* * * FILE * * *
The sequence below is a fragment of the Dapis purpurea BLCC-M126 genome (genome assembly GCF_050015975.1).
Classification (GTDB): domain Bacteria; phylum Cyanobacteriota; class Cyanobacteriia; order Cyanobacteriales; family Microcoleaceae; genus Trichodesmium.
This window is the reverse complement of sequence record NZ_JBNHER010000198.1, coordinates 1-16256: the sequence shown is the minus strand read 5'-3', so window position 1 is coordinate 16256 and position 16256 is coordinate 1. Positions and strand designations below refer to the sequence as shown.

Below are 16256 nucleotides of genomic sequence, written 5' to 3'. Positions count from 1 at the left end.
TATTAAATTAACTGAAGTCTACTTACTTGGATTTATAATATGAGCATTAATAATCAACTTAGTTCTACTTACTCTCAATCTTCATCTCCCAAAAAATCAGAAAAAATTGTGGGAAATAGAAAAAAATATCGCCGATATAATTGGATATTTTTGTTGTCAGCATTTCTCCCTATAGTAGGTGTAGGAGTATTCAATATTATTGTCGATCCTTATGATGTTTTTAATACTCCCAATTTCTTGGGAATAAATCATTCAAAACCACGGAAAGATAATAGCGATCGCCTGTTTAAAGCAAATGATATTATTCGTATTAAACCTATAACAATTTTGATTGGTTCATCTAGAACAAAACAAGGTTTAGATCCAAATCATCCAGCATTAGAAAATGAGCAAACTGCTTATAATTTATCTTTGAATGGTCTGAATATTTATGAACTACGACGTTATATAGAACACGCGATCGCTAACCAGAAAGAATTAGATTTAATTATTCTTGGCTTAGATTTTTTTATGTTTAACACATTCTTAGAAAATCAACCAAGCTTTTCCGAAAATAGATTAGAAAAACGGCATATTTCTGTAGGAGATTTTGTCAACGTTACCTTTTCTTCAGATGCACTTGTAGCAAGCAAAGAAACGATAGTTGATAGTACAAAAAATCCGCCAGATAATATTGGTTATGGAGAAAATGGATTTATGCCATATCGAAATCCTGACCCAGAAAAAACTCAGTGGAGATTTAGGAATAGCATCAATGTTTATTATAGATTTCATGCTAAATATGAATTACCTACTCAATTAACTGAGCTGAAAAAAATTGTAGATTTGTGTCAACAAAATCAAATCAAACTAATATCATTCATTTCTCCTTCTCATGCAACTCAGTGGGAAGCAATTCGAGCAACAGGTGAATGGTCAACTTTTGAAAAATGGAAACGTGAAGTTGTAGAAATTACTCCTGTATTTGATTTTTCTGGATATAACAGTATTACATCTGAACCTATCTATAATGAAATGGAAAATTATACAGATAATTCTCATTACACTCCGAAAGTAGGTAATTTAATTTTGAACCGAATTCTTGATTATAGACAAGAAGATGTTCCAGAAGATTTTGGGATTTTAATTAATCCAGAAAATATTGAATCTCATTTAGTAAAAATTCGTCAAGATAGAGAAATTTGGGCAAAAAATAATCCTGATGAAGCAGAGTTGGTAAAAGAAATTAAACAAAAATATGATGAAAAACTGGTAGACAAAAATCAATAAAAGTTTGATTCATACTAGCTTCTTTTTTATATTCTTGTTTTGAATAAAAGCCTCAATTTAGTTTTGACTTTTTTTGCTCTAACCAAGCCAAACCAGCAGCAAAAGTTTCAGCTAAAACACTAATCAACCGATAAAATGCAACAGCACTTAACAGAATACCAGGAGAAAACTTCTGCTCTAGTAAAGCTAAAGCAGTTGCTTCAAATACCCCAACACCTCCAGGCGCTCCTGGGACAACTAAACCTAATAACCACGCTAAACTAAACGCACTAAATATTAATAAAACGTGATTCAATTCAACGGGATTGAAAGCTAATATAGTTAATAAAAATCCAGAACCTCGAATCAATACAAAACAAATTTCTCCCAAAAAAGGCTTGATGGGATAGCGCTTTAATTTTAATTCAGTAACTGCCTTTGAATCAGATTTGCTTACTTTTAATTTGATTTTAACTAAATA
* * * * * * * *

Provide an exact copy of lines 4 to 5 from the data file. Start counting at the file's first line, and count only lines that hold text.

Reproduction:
Below are 16256 nucleotides of genomic sequence, written 5' to 3'. Positions count from 1 at the left end.
TATTAAATTAACTGAAGTCTACTTACTTGGATTTATAATATGAGCATTAATAATCAACTTAGTTCTACTTACTCTCAATCTTCATCTCCCAAAAAATCAGAAAAAATTGTGGGAAATAGAAAAAAATATCGCCGATATAATTGGATATTTTTGTTGTCAGCATTTCTCCCTATAGTAGGTGTAGGAGTATTCAATATTATTGTCGATCCTTATGATGTTTTTAATACTCCCAATTTCTTGGGAATAAATCATTCAAAACCACGGAAAGATAATAGCGATCGCCTGTTTAAAGCAAATGATATTATTCGTATTAAACCTATAACAATTTTGATTGGTTCATCTAGAACAAAACAAGGTTTAGATCCAAATCATCCAGCATTAGAAAATGAGCAAACTGCTTATAATTTATCTTTGAATGGTCTGAATATTTATGAACTACGACGTTATATAGAACACGCGATCGCTAACCAGAAAGAATTAGATTTAATTATTCTTGGCTTAGATTTTTTTATGTTTAACACATTCTTAGAAAATCAACCAAGCTTTTCCGAAAATAGATTAGAAAAACGGCATATTTCTGTAGGAGATTTTGTCAACGTTACCTTTTCTTCAGATGCACTTGTAGCAAGCAAAGAAACGATAGTTGATAGTACAAAAAATCCGCCAGATAATATTGGTTATGGAGAAAATGGATTTATGCCATATCGAAATCCTGACCCAGAAAAAACTCAGTGGAGATTTAGGAATAGCATCAATGTTTATTATAGATTTCATGCTAAATATGAATTACCTACTCAATTAACTGAGCTGAAAAAAATTGTAGATTTGTGTCAACAAAATCAAATCAAACTAATATCATTCATTTCTCCTTCTCATGCAACTCAGTGGGAAGCAATTCGAGCAACAGGTGAATGGTCAACTTTTGAAAAATGGAAACGTGAAGTTGTAGAAATTACTCCTGTATTTGATTTTTCTGGATATAACAGTATTACATCTGAACCTATCTATAATGAAATGGAAAATTATACAGATAATTCTCATTACACTCCGAAAGTAGGTAATTTAATTTTGAACCGAATTCTTGATTATAGACAAGAAGATGTTCCAGAAGATTTTGGGATTTTAATTAATCCAGAAAATATTGAATCTCATTTAGTAAAAATTCGTCAAGATAGAGAAATTTGGGCAAAAAATAATCCTGATGAAGCAGAGTTGGTAAAAGAAATTAAACAAAAATATGATGAAAAACTGGTAGACAAAAATCAATAAAAGTTTGATTCATACTAGCTTCTTTTTTATATTCTTGTTTTGAATAAAAGCCTCAATTTAGTTTTGACTTTTTTTGCTCTAACCAAGCCAAACCAGCAGCAAAAGTTTCAGCTAAAACACTAATCAACCGATAAAATGCAACAGCACTTAACAGAATACCAGGAGAAAACTTCTGCTCTAGTAAAGCTAAAGCAGTTGCTTCAAATACCCCAACACCTCCAGGCGCTCCTGGGACAACTAAACCTAATAACCACGCTAAACTAAACGCACTAAATATTAATAAAACGTGATTCAATTCAACGGGATTGAAAGCTAATATAGTTAATAAAAATCCAGAACCTCGAATCAATACAAAACAAATTTCTCCCAAAAAAGGCTTGATGGGATAGCGCTTTAATTTTAATTCAGTAACTGCCTTTGAATCAGATTTGCTTACTTTTAATTTGATTTTAACTAAATA